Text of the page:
As doctors, we all embrace the notion that the diagnosis rules. Whether we are first meeting a new patient or seeing a patient on rounds in the hospital, we really strive to know what the diagnosis is. The diagnosis “leads the way” mentality has been passed down to us from our mentors and teachers who taught us that establishing the proper diagnosis is critical to providing timely and comprehensive medical care. With the correct diagnosis, we are able to accurately write for the prescription medicines we need to help each patient.
And so it goes that we tend to “get to know” our patients by the way we connect the patient’s diagnoses to the medicines they take. This diagnosis-focused way of thinking has both merits and disadvantages. As I write this, I reflect on the notion that I am seeing more and more patients who have been labeled having a diagnosis without any regard to re-evaluating that diagnosis itself. The down side of the labeling we do is that we do not usually go back and change the status of that diagnosis.
For example, once we tell a patient they have diabetes or heart disease or even depression, we tend to manage their medicines more than we help manage the patient. We regularly ask them if they are taking their medicine and we order lab work periodically to check on their status. But our goals are not generally aligned with an exit strategy for that diagnosis. Once we attach that diagnosis label, it is there for life.
As a result, we tend to shy away from thinking about helping the patient come off the medicine we prescribe. We are all familiar with this notion — patients come back for a check-up and we ask them what medicines do they need refilled, not do they really, truly need this medicine? Or is there a way for them to manage or even get past this diagnosis so they don’t need this medicine?
Since we do not give much thought to patients moving past their specific diagnoses, we generally don’t even think about them coming off their medicines either. Unfortunately, I think this sums up nearly every prescription refill that is written — it becomes a life-long sentence, a mandate. Patients are told by their doctors, "You NEED this medicine," and "Without this medicine, your health will falter."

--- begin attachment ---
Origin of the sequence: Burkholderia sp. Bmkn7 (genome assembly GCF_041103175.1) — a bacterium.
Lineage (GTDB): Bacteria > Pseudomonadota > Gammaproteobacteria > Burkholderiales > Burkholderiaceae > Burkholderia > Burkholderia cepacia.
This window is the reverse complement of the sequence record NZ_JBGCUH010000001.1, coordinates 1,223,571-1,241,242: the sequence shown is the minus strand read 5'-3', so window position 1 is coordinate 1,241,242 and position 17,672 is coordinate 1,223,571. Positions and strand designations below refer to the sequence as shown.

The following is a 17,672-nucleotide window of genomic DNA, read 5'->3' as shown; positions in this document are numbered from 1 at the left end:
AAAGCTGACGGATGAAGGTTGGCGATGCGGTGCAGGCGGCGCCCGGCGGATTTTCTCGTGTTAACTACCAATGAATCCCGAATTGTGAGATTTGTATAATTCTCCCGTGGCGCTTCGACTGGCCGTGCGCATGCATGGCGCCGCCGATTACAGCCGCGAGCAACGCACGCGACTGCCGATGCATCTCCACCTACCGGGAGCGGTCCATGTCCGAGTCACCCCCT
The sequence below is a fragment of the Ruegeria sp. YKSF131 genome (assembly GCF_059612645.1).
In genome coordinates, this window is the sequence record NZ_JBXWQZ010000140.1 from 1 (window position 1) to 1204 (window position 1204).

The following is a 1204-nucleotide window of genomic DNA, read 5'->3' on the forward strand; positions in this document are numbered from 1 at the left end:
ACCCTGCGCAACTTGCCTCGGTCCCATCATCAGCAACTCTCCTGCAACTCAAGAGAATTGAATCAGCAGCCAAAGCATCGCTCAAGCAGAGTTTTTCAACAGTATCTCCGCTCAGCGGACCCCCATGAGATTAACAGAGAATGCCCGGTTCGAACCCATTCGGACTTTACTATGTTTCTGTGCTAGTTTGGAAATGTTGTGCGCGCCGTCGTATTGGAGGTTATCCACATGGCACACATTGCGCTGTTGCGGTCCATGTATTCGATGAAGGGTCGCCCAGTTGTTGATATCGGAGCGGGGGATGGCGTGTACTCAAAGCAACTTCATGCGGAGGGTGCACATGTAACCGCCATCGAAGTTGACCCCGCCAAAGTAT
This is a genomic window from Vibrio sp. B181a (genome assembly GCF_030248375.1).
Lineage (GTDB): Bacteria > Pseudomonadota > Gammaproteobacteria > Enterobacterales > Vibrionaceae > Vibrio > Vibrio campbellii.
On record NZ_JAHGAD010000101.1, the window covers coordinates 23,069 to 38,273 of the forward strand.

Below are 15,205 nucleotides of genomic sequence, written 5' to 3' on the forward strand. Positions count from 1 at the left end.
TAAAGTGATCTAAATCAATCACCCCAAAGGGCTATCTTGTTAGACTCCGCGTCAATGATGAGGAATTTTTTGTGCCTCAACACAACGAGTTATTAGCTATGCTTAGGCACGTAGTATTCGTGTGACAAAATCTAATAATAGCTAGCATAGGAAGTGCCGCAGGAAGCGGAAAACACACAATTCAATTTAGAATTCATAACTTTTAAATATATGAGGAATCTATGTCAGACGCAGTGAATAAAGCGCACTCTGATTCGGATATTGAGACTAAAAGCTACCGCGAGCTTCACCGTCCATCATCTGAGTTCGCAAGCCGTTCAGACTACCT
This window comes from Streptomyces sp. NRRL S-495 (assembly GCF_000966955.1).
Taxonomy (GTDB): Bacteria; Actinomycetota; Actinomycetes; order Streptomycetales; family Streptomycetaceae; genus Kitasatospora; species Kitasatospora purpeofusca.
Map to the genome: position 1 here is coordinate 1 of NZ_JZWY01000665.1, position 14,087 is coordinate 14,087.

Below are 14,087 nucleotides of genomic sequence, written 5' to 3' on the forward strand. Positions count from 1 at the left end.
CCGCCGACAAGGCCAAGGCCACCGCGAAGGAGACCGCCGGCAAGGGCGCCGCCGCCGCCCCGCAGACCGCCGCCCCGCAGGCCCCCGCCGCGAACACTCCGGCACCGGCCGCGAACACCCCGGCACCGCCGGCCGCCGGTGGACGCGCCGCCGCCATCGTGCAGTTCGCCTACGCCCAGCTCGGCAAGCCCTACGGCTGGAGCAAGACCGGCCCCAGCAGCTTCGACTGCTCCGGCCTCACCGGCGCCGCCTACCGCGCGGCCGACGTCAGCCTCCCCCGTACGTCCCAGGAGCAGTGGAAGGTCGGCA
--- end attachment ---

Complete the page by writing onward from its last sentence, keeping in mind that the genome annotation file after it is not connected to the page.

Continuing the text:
Certainly there is a time and place for prescription medicine. I write prescriptions for my patients nearly every day. But I think it is time we start being honest with ourselves: prescription medicines are by no means meant to define our health like they do now.
Prescription medicines are certainly wonderful tools when used appropriately. But the reality is, no medicine defines any patient’s health.
Diagnoses are valuable as they allow us to enter into a discussion with our patients about outcomes and statistics and probabilities: now that you have diabetes, it is more important than ever to see how your cholesterol is doing. But having this discussion with the patient should also include a discussion about how to exit the diagnosis as well.
Medicines (nutritional supplements included) are meant to help bridge patients to a better place. Yes, a comprehensive multivitamin and fish oil and a handful of other supplements are great to take every day, but supplements are bridges as well — to get patients to the place where they can thrive without needing any medicine or any supplement.
Unfortunately, diagnoses and the prescription medicines being written are treated as if they are meant forever.
So the next time you are writing a prescription medicine, take a second to pause and think about how you are going to get your patient OFF the medicine and through this diagnosis to a better place. Because ultimately I think our roles as doctors is to do just that — help bridge our patients to a place where we can cross off the diagnosis, not keep adding new ones.
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